Auditing in the Public Sector

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Presentation by Ian Ball, chief executive officer of the International Federation of Accountants, at the L'Institut des Réviseurs d'Entreprises’ European Study Day conference in Brussels, Belgium, which details the societal role of the audit, the need for adoption of accrual-based accounting by governments and public sector institutions, and IFAC’s commitment to global convergence of international standards.

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Auditing in the Public Sector

  1. 1. Auditing in the Public Sector Ian Ball CEO International Federation of Accountants European Study Day 10 February, 2012 Brussels, Belgium
  2. 2. Auditing in the Public SectorIFAC Comments on European Commission Proposed LegislationThe International Federation of Accountants (IFAC), the global organization for the accountancyprofession with members and to continually improve audit quality, enhance the role of audit, and IFAC supports initiatives associates in 127 countries, today commented on the EuropeanCommission (EC)’s proposed legislation, issued this week. safeguard auditor independence. As such, IFAC supports the following measures proposed by the EC:IFAC supports initiatives to continually improve audit quality, enhance the role of audit, and safeguardauditor independence, and believes that innovation and evolution are essential for this vital service to • Compliance with International Standards on Audit (ISAs)maintain its relevance and meet the needs of investors and other stakeholders. As such, IFAC supports • measures proposed by the EC, which we believe are consistent with views widelythe followingStrengthening of audit committeesexpressed in response to the Green Paper: • Enhanced dialogue between auditors and regulators • Greater transparency in auditor selection • Greater cross-border mobility for auditors • Enhanced auditor reporting
  3. 3. Auditing in the Public Sector IFAC Comments on European Commission Proposed LegislationThe International Federation of Accountants (IFAC), the global organization for the accountancyprofession with members and associates in 127because there iscommented on evidence that they will have a IFAC does not support several proposals, countries, today not sufficient the EuropeanCommission (EC)’son auditorlegislation, issued this week. positive impact proposed independence and audit quality, and that benefits will outweigh risks andIFAC supports initiatives to continually improve audit quality, enhance the role of audit, and safeguard costs. Further research should be conducted to support their feasibility and impact.auditor independence, and believes that innovation and evolution are essential for this vital service to • Mandatory firm rotationmaintain its relevance and meet the needs of investors and other stakeholders. As such, IFAC supportsthe following measures proposed by the EC, which we believe are consistent with views widely • Prohibition of non-audit servicesexpressed in response to the Green Paper: Also, IFAC is of the view that the proposed legislation, if passed, could have a negative impact on the audit profession and professional accountancy organizations (PAOs). In particular: . • PAOs’ role in audit oversight arrangements • Extraterritorial impacts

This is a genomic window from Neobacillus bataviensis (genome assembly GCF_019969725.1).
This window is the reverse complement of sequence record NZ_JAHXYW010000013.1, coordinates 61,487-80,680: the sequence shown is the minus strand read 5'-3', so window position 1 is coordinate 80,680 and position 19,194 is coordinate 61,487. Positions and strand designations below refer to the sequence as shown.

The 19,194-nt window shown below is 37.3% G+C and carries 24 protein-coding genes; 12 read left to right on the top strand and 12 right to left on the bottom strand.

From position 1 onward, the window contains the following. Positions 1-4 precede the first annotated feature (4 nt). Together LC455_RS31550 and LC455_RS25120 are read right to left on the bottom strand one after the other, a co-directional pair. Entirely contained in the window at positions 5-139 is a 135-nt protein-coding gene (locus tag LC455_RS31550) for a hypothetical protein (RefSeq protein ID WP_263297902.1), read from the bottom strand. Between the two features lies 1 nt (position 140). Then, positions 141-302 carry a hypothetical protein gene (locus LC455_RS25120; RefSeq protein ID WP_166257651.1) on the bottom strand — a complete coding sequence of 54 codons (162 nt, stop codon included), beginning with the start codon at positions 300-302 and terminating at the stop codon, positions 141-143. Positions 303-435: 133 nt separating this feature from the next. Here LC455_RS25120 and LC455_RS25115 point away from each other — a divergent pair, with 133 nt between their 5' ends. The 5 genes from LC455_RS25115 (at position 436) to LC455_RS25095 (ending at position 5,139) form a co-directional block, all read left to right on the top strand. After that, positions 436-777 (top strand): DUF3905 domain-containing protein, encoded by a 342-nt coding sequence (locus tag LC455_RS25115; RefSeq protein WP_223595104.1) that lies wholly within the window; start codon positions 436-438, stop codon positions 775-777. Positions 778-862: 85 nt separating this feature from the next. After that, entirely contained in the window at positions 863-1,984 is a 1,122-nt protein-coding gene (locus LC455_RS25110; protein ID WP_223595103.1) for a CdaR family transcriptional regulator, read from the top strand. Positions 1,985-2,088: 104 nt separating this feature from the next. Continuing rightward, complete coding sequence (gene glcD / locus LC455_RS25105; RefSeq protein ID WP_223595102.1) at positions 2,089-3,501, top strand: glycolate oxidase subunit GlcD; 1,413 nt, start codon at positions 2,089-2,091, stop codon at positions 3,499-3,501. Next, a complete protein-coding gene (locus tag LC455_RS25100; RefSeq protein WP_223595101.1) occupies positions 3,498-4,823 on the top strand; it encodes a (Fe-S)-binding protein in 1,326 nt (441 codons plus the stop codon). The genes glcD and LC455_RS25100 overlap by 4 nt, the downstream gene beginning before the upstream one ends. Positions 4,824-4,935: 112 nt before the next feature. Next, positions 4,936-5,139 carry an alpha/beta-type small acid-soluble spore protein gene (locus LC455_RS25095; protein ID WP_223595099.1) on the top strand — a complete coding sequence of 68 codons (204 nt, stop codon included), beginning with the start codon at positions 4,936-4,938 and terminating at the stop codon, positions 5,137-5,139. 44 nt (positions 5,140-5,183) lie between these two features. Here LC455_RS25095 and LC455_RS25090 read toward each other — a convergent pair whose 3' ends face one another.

4. 4. Auditing in the Public Sector 2.1 1.1 Introduction …It is important to stress that auditors have an important role to play and are entrusted by law to . conduct statutory audits. …The independence of auditors should thus be the bedrock of the audit environment. It is time to probe into the true fulfillment of this societal mandate.
  5. 5. Auditing in the Public Sector 2.1 IFAC believes that there is a need to more effectively set out the societal role of the audit. Ultimately, the value of the audit is dependent upon the quality and usefulness of . the audited financial statements.